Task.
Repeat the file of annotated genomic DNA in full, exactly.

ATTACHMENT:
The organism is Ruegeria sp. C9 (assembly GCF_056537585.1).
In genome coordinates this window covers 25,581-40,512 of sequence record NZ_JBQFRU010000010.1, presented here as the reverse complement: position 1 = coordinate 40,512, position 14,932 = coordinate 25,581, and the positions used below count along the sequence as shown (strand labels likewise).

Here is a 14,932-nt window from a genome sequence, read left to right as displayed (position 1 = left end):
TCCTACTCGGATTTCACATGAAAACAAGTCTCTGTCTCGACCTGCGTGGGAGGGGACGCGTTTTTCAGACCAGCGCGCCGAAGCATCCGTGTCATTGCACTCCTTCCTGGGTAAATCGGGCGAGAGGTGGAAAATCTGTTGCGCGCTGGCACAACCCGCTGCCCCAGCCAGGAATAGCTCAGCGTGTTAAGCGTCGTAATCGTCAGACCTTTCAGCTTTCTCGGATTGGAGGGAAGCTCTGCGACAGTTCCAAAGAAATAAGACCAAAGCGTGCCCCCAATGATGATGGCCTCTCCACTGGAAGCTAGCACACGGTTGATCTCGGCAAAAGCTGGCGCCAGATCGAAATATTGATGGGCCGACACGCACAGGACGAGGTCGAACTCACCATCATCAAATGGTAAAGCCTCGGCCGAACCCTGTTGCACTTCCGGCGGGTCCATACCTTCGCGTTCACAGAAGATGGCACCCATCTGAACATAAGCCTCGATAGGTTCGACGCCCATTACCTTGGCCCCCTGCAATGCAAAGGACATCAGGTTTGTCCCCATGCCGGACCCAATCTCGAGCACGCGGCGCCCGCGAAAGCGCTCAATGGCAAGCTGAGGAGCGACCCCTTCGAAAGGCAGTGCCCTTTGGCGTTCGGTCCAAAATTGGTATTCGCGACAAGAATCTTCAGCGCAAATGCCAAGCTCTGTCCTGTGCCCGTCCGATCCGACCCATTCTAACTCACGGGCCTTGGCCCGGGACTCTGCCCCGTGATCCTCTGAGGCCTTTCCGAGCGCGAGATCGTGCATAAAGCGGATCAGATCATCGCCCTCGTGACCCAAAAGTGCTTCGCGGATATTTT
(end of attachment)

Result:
The organism is Ruegeria sp. C9 (assembly GCF_056537585.1).
In genome coordinates this window covers 25,581-40,512 of sequence record NZ_JBQFRU010000010.1, presented here as the reverse complement: position 1 = coordinate 40,512, position 14,932 = coordinate 25,581, and the positions used below count along the sequence as shown (strand labels likewise).

Here is a 14,932-nt window from a genome sequence, read left to right as displayed (position 1 = left end):
TCCTACTCGGATTTCACATGAAAACAAGTCTCTGTCTCGACCTGCGTGGGAGGGGACGCGTTTTTCAGACCAGCGCGCCGAAGCATCCGTGTCATTGCACTCCTTCCTGGGTAAATCGGGCGAGAGGTGGAAAATCTGTTGCGCGCTGGCACAACCCGCTGCCCCAGCCAGGAATAGCTCAGCGTGTTAAGCGTCGTAATCGTCAGACCTTTCAGCTTTCTCGGATTGGAGGGAAGCTCTGCGACAGTTCCAAAGAAATAAGACCAAAGCGTGCCCCCAATGATGATGGCCTCTCCACTGGAAGCTAGCACACGGTTGATCTCGGCAAAAGCTGGCGCCAGATCGAAATATTGATGGGCCGACACGCACAGGACGAGGTCGAACTCACCATCATCAAATGGTAAAGCCTCGGCCGAACCCTGTTGCACTTCCGGCGGGTCCATACCTTCGCGTTCACAGAAGATGGCACCCATCTGAACATAAGCCTCGATAGGTTCGACGCCCATTACCTTGGCCCCCTGCAATGCAAAGGACATCAGGTTTGTCCCCATGCCGGACCCAATCTCGAGCACGCGGCGCCCGCGAAAGCGCTCAATGGCAAGCTGAGGAGCGACCCCTTCGAAAGGCAGTGCCCTTTGGCGTTCGGTCCAAAATTGGTATTCGCGACAAGAATCTTCAGCGCAAATGCCAAGCTCTGTCCTGTGCCCGTCCGATCCGACCCATTCTAACTCACGGGCCTTGGCCCGGGACTCTGCCCCGTGATCCTCTGAGGCCTTTCCGAGCGCGAGATCGTGCATAAAGCGGATCAGATCATCGCCCTCGTGACCCAAAAGTGCTTCGCGGATATTTT